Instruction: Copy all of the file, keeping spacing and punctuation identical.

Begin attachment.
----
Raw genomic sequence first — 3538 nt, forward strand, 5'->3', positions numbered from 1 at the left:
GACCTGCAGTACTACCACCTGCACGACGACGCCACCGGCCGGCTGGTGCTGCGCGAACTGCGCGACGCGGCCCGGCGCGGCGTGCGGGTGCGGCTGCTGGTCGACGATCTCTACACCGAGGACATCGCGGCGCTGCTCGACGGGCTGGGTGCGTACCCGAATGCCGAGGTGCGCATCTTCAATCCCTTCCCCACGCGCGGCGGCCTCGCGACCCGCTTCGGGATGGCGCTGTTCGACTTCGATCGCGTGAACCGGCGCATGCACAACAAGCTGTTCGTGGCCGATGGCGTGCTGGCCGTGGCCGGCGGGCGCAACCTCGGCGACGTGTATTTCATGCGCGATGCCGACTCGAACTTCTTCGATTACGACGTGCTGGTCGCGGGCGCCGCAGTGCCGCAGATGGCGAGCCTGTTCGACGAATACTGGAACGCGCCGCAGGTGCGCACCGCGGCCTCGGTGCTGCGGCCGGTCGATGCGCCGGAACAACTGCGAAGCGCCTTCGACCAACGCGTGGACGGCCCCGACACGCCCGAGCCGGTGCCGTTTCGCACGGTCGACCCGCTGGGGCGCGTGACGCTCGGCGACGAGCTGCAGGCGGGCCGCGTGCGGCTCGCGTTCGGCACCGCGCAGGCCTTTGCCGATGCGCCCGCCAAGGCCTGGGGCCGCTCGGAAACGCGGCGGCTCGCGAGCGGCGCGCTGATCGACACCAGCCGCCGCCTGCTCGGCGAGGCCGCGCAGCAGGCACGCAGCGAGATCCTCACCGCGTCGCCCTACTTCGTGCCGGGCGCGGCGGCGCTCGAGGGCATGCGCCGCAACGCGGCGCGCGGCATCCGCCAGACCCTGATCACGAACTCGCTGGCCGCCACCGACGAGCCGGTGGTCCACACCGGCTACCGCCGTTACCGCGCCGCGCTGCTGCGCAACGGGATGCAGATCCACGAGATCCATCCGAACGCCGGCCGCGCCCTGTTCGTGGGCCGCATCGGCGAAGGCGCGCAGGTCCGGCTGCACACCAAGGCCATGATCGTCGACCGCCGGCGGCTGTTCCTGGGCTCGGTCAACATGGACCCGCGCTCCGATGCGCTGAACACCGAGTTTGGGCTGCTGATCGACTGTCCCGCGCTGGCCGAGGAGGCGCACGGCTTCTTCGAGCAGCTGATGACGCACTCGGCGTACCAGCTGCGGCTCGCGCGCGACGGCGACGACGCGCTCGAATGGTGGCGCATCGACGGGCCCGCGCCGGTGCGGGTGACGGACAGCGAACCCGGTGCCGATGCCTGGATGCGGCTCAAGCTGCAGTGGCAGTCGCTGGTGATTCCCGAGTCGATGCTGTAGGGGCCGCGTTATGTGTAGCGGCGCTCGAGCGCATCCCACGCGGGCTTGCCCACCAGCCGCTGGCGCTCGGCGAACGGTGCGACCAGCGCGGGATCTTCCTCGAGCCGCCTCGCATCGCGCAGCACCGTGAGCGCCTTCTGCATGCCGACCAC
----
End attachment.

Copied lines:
Raw genomic sequence first — 3538 nt, forward strand, 5'->3', positions numbered from 1 at the left:
GACCTGCAGTACTACCACCTGCACGACGACGCCACCGGCCGGCTGGTGCTGCGCGAACTGCGCGACGCGGCCCGGCGCGGCGTGCGGGTGCGGCTGCTGGTCGACGATCTCTACACCGAGGACATCGCGGCGCTGCTCGACGGGCTGGGTGCGTACCCGAATGCCGAGGTGCGCATCTTCAATCCCTTCCCCACGCGCGGCGGCCTCGCGACCCGCTTCGGGATGGCGCTGTTCGACTTCGATCGCGTGAACCGGCGCATGCACAACAAGCTGTTCGTGGCCGATGGCGTGCTGGCCGTGGCCGGCGGGCGCAACCTCGGCGACGTGTATTTCATGCGCGATGCCGACTCGAACTTCTTCGATTACGACGTGCTGGTCGCGGGCGCCGCAGTGCCGCAGATGGCGAGCCTGTTCGACGAATACTGGAACGCGCCGCAGGTGCGCACCGCGGCCTCGGTGCTGCGGCCGGTCGATGCGCCGGAACAACTGCGAAGCGCCTTCGACCAACGCGTGGACGGCCCCGACACGCCCGAGCCGGTGCCGTTTCGCACGGTCGACCCGCTGGGGCGCGTGACGCTCGGCGACGAGCTGCAGGCGGGCCGCGTGCGGCTCGCGTTCGGCACCGCGCAGGCCTTTGCCGATGCGCCCGCCAAGGCCTGGGGCCGCTCGGAAACGCGGCGGCTCGCGAGCGGCGCGCTGATCGACACCAGCCGCCGCCTGCTCGGCGAGGCCGCGCAGCAGGCACGCAGCGAGATCCTCACCGCGTCGCCCTACTTCGTGCCGGGCGCGGCGGCGCTCGAGGGCATGCGCCGCAACGCGGCGCGCGGCATCCGCCAGACCCTGATCACGAACTCGCTGGCCGCCACCGACGAGCCGGTGGTCCACACCGGCTACCGCCGTTACCGCGCCGCGCTGCTGCGCAACGGGATGCAGATCCACGAGATCCATCCGAACGCCGGCCGCGCCCTGTTCGTGGGCCGCATCGGCGAAGGCGCGCAGGTCCGGCTGCACACCAAGGCCATGATCGTCGACCGCCGGCGGCTGTTCCTGGGCTCGGTCAACATGGACCCGCGCTCCGATGCGCTGAACACCGAGTTTGGGCTGCTGATCGACTGTCCCGCGCTGGCCGAGGAGGCGCACGGCTTCTTCGAGCAGCTGATGACGCACTCGGCGTACCAGCTGCGGCTCGCGCGCGACGGCGACGACGCGCTCGAATGGTGGCGCATCGACGGGCCCGCGCCGGTGCGGGTGACGGACAGCGAACCCGGTGCCGATGCCTGGATGCGGCTCAAGCTGCAGTGGCAGTCGCTGGTGATTCCCGAGTCGATGCTGTAGGGGCCGCGTTATGTGTAGCGGCGCTCGAGCGCATCCCACGCGGGCTTGCCCACCAGCCGCTGGCGCTCGGCGAACGGTGCGACCAGCGCGGGATCTTCCTCGAGCCGCCTCGCATCGCGCAGCACCGTGAGCGCCTTCTGCATGCCGACCAC